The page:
The Washington PostDemocracy Dies in Darkness

Montgomery County to offer rebates for private security cameras

The council voted on legislation that would allow residents and businesses to apply for rebates for cameras

A doorbell device with a built-in camera, a type of device that can be reimbursed by the Montgomery County Council if you live in a designated district identified by the police chief. (Chip Somodevilla/Getty Images)

The Montgomery County Council passed a bill this week aimed at warding off crime by incentivizing residents and businesses in certain areas to buy personal surveillance cameras.

The program allows residents, business owners or non-profits to apply for a rebate or voucher to cover the cost of a camera on their property.

“As an opt-in program, the private security camera incentive program will empower community efforts to address crimes happening in their own neighborhoods,” Council member Craig Rice (D-District 2) said in a statement earlier this week announcing the program along with council member Sidney Katz (D-District 3).

Community members and businesses must have property in a “priority area” to qualify for the rebate, which the bill defines as police districts identified by the police chief as “needing additional security cameras based upon public safety indicators, including crime levels,” according to a council staff report.

Such programs aren’t new. The District created a rebate program in 2016 to offset crime, resulting in a network of more than 1,000 private cameras. But the bill in Montgomery County didn’t pass without some debate over privacy and racial disparities in over-policing.

‘We want coverage across the city’: D.C. mayor touts network of private cameras

Based on recommendations from the Montgomery County NAACP, the council amended the bill to prevent purchased cameras being “used deliberately” to record others’ private property. The bill also requires businesses prominently display notices that will alert visitors of the cameras, according to the council report.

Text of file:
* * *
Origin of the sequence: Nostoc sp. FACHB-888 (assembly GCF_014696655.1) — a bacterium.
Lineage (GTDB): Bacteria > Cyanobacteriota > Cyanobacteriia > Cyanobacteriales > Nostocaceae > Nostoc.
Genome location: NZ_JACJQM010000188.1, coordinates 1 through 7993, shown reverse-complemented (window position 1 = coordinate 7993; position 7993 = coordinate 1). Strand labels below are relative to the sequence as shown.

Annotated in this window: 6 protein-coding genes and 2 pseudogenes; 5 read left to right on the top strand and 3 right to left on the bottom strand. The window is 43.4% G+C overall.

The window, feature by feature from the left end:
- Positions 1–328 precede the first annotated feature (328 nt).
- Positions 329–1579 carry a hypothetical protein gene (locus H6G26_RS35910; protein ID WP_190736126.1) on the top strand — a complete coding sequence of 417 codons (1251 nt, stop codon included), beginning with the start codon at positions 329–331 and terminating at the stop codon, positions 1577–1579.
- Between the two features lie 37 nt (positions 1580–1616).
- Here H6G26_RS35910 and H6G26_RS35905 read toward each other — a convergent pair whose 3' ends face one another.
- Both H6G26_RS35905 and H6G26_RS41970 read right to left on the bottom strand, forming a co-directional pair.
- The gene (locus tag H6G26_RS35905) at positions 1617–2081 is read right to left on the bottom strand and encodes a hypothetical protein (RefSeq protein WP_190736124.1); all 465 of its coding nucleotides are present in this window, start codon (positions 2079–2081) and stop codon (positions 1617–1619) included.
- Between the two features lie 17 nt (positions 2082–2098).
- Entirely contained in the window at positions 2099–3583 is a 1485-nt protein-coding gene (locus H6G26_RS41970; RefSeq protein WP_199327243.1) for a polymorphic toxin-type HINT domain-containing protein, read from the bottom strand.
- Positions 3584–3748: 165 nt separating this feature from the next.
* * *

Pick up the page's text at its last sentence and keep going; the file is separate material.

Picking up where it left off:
They also voted to approve an amendment requiring the police chief to disclose regulations of the program, including the “methodology used to identify a priority area,” the “permissible collection, dissemination, use, and disposal of images recorded by a security camera purchased under the program,” and “minimum standards for security cameras purchased under the program.”

A racial equity and social justice impact statement submitted by the Office of Legislative Oversight (OLO), noted in the council report, found that the bill could “widen racial and social disparities in policing as it broadens the Montgomery County Police Department’s authority to increase police surveillance in communities of color through private security cameras.”

The OLO recommended that the council gather diverse community input and require Montgomery County police to partner with the community to evaluate all new policing technologies through a racial equity and social justice lens, according to the council report.

The Greater Silver Spring Chamber of Commerce also submitted a letter to the council supporting the bill but raising concerns about the funding provided to support working surveillance systems and installation costs.

“We would like to support this measure, but the fact that the program is proposed ‘subject to appropriation,’ concerns us,” the letter said. “We fear that it raises unrealistic expectations among businesses and residents for rebates that cannot be funded.”

Reimbursements have been limited to the costs of the camera, according to the council report.

D.C. offers rebates for installing surveillance cameras to deter crime

Some opponents of the bill argue that investment should go to other needed crime prevention resources in the county.

“It’ll capture the crime, but it’s not preventing the crime,” Zakiya Sankara-Jabar, Montgomery County community member and co-founder of “Racial Justice NOW!,” said in an interview. “Folks are saying, ‘Oh, there’s an increase in crime.’ Okay, well, where are the resources to ensure that these young people have access to those things that will keep them out of trouble?”

“That’s what we’ve been asking for, not security cameras,” she added.

Rice said in a memo sent to the Public Safety Committee that the bill’s purpose is to support “our most vulnerable residents” and community policing. The program will not require video to be shared with police, unless under a lawful warrant, or posted on social media, Rice said.

“This program does not provide direct, real-time access by police to video,” Rice said in the memo. “These cameras will be owned by private individuals and/or businesses from whom police may request access to footage.”

The police chief will also be required to provide a yearly report to the council about the implementation of the program, according to the council report.

Program details will be found on the Montgomery County Police department website, according to the news release.